March 22, 2002


(check back for additional notes and photos from the NCAA action and awards presentation)

The Notre Dame fencing team remained in a tight three-squad race in the team competition while three Irish newcomers – freshman foilists Alicja Kryczalo and Andrea Ament and sophomore epeeist Kerry Walton – posted top finishes in the individual competition, following second-day action of the NCAA Combined Fencing Championships, at Drew University’s Simon Center.

Defending champion St. John’s surged atop the team standings after winning 43 of its 54 round-robin bouts on Friday for a final total of 100 wins in the two-day women’s competition. Notre Dame – the opening-day leader – posted 36 wins for a two-day total of 97, followed by Penn State (94), Ohio State (79) and Yale (65). The tournament concludes over the weekend with the two-day men’s competition, which should favor Notre Dame and Penn State due to their maximum six entrants in the men’s field (compared to five for SJU).

Kryczalo (Gdansk, Poland) joined former Irish epeeist Magda Krol (’97 champion) as the only Notre Dame women’s fencers ever to win the NCAA title in their freshman seasons (just two Irish men’s freshman fencers have matched that feat). Walton (Londonderry, N.H.) then won the epee title, making Notre Dame just the second women’s team ever to post multiple champions at the same NCAAs (the 1999 St. John’s team is the only men’s squad to do so since 1991).

Two other Irish fencers earned All-America honors (top 12), as junior epee captain Anna Carnick (Mishawaka, Ind.) placed 10th for her third career All-America finish while fifth-year senior sabre captain Carianne McCullough (Philadelphia, Pa.) closed her career with a 12th-place All-America finish. Sophomore sabre Destanie Milo (Knox, Ind.) rounded out the Irish contingent, winning eight bouts in the two-day competition.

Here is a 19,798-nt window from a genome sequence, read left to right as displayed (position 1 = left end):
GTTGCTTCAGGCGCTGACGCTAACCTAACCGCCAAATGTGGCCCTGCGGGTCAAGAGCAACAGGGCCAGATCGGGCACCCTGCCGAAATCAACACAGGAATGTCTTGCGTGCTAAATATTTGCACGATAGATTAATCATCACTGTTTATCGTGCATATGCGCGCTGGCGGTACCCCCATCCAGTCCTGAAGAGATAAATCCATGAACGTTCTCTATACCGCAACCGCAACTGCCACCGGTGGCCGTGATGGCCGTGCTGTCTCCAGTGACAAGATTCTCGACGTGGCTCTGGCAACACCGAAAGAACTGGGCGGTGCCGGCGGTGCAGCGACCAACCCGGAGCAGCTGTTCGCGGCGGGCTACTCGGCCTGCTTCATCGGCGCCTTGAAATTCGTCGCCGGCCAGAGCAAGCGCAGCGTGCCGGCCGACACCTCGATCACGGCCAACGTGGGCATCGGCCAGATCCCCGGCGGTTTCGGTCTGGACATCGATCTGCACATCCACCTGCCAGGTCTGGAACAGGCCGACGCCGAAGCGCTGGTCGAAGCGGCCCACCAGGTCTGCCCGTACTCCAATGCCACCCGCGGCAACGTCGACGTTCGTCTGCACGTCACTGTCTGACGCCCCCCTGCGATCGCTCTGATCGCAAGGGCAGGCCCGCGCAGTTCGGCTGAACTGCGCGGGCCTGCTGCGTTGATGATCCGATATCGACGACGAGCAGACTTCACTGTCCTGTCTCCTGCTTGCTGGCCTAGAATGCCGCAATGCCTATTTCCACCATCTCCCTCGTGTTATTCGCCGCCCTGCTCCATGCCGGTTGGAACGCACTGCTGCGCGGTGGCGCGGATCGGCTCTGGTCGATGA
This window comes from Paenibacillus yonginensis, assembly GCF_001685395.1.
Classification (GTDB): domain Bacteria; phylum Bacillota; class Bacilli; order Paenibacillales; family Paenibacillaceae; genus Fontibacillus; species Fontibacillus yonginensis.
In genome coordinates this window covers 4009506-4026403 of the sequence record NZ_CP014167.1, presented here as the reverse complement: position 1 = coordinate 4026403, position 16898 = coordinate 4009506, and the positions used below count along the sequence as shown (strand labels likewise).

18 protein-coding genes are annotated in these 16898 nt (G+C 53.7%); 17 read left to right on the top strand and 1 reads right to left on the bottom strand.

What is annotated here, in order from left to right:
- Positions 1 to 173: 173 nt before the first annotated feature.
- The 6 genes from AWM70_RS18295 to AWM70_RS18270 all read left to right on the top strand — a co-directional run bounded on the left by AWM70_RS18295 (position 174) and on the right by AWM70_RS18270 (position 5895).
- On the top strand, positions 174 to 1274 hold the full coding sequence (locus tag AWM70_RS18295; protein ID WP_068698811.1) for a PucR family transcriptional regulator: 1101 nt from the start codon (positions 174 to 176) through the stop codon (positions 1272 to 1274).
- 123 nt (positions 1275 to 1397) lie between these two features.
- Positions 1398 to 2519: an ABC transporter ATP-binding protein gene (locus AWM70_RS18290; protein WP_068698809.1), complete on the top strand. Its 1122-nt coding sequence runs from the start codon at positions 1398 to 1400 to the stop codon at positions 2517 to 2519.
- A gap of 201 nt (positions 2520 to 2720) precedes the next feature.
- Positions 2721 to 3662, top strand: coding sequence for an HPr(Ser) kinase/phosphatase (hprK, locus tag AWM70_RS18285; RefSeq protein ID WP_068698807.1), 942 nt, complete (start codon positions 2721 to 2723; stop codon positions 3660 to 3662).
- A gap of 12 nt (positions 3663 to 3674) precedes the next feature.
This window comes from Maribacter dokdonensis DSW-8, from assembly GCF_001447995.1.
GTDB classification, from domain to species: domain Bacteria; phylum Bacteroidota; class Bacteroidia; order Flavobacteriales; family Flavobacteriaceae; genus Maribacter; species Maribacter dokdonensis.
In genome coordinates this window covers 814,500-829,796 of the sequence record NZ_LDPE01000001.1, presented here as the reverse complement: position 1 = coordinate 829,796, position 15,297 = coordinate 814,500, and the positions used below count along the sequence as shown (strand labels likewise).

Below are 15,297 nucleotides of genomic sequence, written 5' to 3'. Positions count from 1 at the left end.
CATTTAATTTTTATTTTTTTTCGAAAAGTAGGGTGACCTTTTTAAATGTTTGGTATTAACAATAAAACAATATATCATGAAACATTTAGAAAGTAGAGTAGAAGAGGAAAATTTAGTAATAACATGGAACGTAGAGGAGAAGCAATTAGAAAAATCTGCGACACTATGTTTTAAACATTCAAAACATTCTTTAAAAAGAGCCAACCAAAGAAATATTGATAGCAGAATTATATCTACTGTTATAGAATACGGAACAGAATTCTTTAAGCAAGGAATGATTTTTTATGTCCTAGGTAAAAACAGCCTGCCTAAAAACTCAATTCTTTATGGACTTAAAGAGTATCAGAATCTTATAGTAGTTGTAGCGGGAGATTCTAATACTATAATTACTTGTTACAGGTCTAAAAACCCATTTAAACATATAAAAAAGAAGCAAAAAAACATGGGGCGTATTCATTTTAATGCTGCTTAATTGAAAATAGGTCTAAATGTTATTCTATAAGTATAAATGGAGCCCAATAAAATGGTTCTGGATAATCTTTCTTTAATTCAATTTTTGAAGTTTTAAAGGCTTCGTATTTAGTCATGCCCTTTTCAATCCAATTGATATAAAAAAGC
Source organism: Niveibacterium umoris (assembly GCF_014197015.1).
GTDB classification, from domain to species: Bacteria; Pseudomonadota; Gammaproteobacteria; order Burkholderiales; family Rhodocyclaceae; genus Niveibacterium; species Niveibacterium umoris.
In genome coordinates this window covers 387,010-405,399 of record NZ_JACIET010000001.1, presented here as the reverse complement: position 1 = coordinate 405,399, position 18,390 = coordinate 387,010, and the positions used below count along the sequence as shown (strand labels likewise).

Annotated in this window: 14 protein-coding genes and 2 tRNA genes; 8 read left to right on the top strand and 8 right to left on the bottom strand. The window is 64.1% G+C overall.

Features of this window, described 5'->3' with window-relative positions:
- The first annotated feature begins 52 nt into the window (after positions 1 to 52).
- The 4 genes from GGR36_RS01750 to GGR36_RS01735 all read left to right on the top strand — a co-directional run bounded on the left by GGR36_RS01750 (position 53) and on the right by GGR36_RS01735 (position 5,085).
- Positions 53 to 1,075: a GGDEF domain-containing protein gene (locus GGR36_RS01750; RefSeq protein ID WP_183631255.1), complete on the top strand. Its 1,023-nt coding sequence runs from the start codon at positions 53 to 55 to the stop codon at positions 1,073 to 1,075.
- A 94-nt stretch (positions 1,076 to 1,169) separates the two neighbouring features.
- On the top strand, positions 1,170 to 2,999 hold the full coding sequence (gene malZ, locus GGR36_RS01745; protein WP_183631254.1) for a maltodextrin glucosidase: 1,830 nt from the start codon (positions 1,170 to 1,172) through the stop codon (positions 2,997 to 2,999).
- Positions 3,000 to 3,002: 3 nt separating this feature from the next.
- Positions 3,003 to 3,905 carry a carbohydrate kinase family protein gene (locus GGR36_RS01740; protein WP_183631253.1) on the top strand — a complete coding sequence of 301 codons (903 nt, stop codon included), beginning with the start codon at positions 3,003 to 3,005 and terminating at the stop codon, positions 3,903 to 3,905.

Kryczalo and Ament (Gates Mill, Ohio) completed one of the most dominating performances by teammates in NCAA history, as each won all nine of her bouts on Friday to yield the maximum two-day total of 45 wins between the two Irish rookies. Both then won semifinal bouts before Kryczalo beat Ament for the NCAA gold medal, 15-6.

Kryczalo closed her stellar debut season by winning 68 of her final 69 bouts with the Irish while posting a 92-3 overall season record in 2002. Her 23-0 showing in the NCAA round-robin bouts included an impressive +100 edge in indicators, as she allowed just 15 touches in her 23 five-touch bouts (including 14 wins by 5-0 scores) before beating Ohio State’s Hannah Thompson in the semifinals, 15-5.

Ament’s 22-1 round-robin record included an opening loss to Kryczalo before rolling to a spot in the semifinals, where she won a tight 15-13 battle with Irina Khouade of St. John’s.

Walton ( – who was making her NCAA debut after not fencing in 2001 – ) fought her way through the deep epee field before besting four-time All-American Stephanie Eim of Penn State, 15-12, in the gold-medal bout (Eim had gone unbeaten in the round-robin). Walton won six of her nine bouts on Friday for an 18-5 round-robin record, good for the third seed in the semifinals before posting a 15-12 win over defending NCAA champion Emese Takacs of St. John’s.